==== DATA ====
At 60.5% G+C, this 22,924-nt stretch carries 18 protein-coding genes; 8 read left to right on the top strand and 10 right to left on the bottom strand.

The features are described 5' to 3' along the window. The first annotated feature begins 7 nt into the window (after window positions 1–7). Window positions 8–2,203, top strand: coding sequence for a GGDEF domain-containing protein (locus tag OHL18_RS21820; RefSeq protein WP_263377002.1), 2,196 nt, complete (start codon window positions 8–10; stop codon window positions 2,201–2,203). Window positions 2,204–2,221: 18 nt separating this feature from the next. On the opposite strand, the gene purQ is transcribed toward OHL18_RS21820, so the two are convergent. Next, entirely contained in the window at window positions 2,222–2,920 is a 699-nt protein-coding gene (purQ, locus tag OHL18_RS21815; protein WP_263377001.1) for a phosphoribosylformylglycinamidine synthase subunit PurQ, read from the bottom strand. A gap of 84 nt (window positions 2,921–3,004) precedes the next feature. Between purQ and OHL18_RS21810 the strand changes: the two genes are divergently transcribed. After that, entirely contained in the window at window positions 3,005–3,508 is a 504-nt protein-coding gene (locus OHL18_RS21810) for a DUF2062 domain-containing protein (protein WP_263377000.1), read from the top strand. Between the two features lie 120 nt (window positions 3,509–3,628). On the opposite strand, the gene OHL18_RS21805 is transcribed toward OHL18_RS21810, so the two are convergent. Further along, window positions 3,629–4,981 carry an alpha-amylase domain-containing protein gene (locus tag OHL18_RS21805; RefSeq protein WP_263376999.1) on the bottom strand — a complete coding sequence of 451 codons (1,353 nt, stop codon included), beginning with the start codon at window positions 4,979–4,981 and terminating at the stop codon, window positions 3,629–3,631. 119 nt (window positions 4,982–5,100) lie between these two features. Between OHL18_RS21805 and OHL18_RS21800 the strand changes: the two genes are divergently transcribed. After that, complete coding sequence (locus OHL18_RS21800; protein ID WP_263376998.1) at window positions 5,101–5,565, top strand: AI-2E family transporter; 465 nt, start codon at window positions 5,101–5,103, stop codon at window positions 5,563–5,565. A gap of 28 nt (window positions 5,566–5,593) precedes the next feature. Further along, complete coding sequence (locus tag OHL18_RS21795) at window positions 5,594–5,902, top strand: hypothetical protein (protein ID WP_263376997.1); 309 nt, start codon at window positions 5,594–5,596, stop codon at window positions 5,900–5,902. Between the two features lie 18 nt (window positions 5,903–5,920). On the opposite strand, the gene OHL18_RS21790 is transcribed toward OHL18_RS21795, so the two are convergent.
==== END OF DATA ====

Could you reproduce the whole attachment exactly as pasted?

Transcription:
At 60.5% G+C, this 22,924-nt stretch carries 18 protein-coding genes; 8 read left to right on the top strand and 10 right to left on the bottom strand.

The features are described 5' to 3' along the window. The first annotated feature begins 7 nt into the window (after window positions 1–7). Window positions 8–2,203, top strand: coding sequence for a GGDEF domain-containing protein (locus tag OHL18_RS21820; RefSeq protein WP_263377002.1), 2,196 nt, complete (start codon window positions 8–10; stop codon window positions 2,201–2,203). Window positions 2,204–2,221: 18 nt separating this feature from the next. On the opposite strand, the gene purQ is transcribed toward OHL18_RS21820, so the two are convergent. Next, entirely contained in the window at window positions 2,222–2,920 is a 699-nt protein-coding gene (purQ, locus tag OHL18_RS21815; protein WP_263377001.1) for a phosphoribosylformylglycinamidine synthase subunit PurQ, read from the bottom strand. A gap of 84 nt (window positions 2,921–3,004) precedes the next feature. Between purQ and OHL18_RS21810 the strand changes: the two genes are divergently transcribed. After that, entirely contained in the window at window positions 3,005–3,508 is a 504-nt protein-coding gene (locus OHL18_RS21810) for a DUF2062 domain-containing protein (protein WP_263377000.1), read from the top strand. Between the two features lie 120 nt (window positions 3,509–3,628). On the opposite strand, the gene OHL18_RS21805 is transcribed toward OHL18_RS21810, so the two are convergent. Further along, window positions 3,629–4,981 carry an alpha-amylase domain-containing protein gene (locus tag OHL18_RS21805; RefSeq protein WP_263376999.1) on the bottom strand — a complete coding sequence of 451 codons (1,353 nt, stop codon included), beginning with the start codon at window positions 4,979–4,981 and terminating at the stop codon, window positions 3,629–3,631. 119 nt (window positions 4,982–5,100) lie between these two features. Between OHL18_RS21805 and OHL18_RS21800 the strand changes: the two genes are divergently transcribed. After that, complete coding sequence (locus OHL18_RS21800; protein ID WP_263376998.1) at window positions 5,101–5,565, top strand: AI-2E family transporter; 465 nt, start codon at window positions 5,101–5,103, stop codon at window positions 5,563–5,565. A gap of 28 nt (window positions 5,566–5,593) precedes the next feature. Further along, complete coding sequence (locus tag OHL18_RS21795) at window positions 5,594–5,902, top strand: hypothetical protein (protein ID WP_263376997.1); 309 nt, start codon at window positions 5,594–5,596, stop codon at window positions 5,900–5,902. Between the two features lie 18 nt (window positions 5,903–5,920). On the opposite strand, the gene OHL18_RS21790 is transcribed toward OHL18_RS21795, so the two are convergent.